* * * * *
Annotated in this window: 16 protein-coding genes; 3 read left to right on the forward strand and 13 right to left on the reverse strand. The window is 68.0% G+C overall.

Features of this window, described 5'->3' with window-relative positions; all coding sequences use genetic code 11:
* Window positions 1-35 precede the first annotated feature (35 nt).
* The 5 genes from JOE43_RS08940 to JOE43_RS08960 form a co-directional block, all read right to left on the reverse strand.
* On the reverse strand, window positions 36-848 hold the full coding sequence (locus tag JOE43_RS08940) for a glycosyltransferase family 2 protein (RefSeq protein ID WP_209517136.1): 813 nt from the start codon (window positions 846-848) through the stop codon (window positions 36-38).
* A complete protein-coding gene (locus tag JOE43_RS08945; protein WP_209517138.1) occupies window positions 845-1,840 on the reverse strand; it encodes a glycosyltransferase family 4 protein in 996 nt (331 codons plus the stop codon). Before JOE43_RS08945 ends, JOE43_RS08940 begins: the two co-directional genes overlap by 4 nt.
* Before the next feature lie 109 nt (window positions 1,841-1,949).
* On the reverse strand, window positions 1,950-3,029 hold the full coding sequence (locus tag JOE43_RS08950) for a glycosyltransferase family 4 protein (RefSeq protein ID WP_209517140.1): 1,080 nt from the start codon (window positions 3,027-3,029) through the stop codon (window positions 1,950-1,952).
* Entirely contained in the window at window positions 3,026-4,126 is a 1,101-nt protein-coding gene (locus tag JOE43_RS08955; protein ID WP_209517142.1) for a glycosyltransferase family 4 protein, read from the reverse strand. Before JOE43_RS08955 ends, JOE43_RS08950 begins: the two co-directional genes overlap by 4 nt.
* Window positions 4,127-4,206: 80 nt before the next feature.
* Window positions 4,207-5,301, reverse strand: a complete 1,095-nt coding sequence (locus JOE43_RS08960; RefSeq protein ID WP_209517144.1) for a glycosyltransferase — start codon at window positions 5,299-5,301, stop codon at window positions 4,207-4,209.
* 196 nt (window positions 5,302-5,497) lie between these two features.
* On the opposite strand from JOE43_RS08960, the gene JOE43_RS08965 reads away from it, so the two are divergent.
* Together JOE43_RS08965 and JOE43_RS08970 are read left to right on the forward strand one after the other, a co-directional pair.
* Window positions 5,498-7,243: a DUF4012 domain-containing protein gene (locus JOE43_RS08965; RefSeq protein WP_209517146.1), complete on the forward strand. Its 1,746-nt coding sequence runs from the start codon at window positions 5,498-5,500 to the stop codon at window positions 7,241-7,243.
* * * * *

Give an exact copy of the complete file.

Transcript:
Annotated in this window: 16 protein-coding genes; 3 read left to right on the forward strand and 13 right to left on the reverse strand. The window is 68.0% G+C overall.

Features of this window, described 5'->3' with window-relative positions; all coding sequences use genetic code 11:
* Window positions 1-35 precede the first annotated feature (35 nt).
* The 5 genes from JOE43_RS08940 to JOE43_RS08960 form a co-directional block, all read right to left on the reverse strand.
* On the reverse strand, window positions 36-848 hold the full coding sequence (locus tag JOE43_RS08940) for a glycosyltransferase family 2 protein (RefSeq protein ID WP_209517136.1): 813 nt from the start codon (window positions 846-848) through the stop codon (window positions 36-38).
* A complete protein-coding gene (locus tag JOE43_RS08945; protein WP_209517138.1) occupies window positions 845-1,840 on the reverse strand; it encodes a glycosyltransferase family 4 protein in 996 nt (331 codons plus the stop codon). Before JOE43_RS08945 ends, JOE43_RS08940 begins: the two co-directional genes overlap by 4 nt.
* Before the next feature lie 109 nt (window positions 1,841-1,949).
* On the reverse strand, window positions 1,950-3,029 hold the full coding sequence (locus tag JOE43_RS08950) for a glycosyltransferase family 4 protein (RefSeq protein ID WP_209517140.1): 1,080 nt from the start codon (window positions 3,027-3,029) through the stop codon (window positions 1,950-1,952).
* Entirely contained in the window at window positions 3,026-4,126 is a 1,101-nt protein-coding gene (locus tag JOE43_RS08955; protein ID WP_209517142.1) for a glycosyltransferase family 4 protein, read from the reverse strand. Before JOE43_RS08955 ends, JOE43_RS08950 begins: the two co-directional genes overlap by 4 nt.
* Window positions 4,127-4,206: 80 nt before the next feature.
* Window positions 4,207-5,301, reverse strand: a complete 1,095-nt coding sequence (locus JOE43_RS08960; RefSeq protein ID WP_209517144.1) for a glycosyltransferase — start codon at window positions 5,299-5,301, stop codon at window positions 4,207-4,209.
* 196 nt (window positions 5,302-5,497) lie between these two features.
* On the opposite strand from JOE43_RS08960, the gene JOE43_RS08965 reads away from it, so the two are divergent.
* Together JOE43_RS08965 and JOE43_RS08970 are read left to right on the forward strand one after the other, a co-directional pair.
* Window positions 5,498-7,243: a DUF4012 domain-containing protein gene (locus JOE43_RS08965; RefSeq protein WP_209517146.1), complete on the forward strand. Its 1,746-nt coding sequence runs from the start codon at window positions 5,498-5,500 to the stop codon at window positions 7,241-7,243.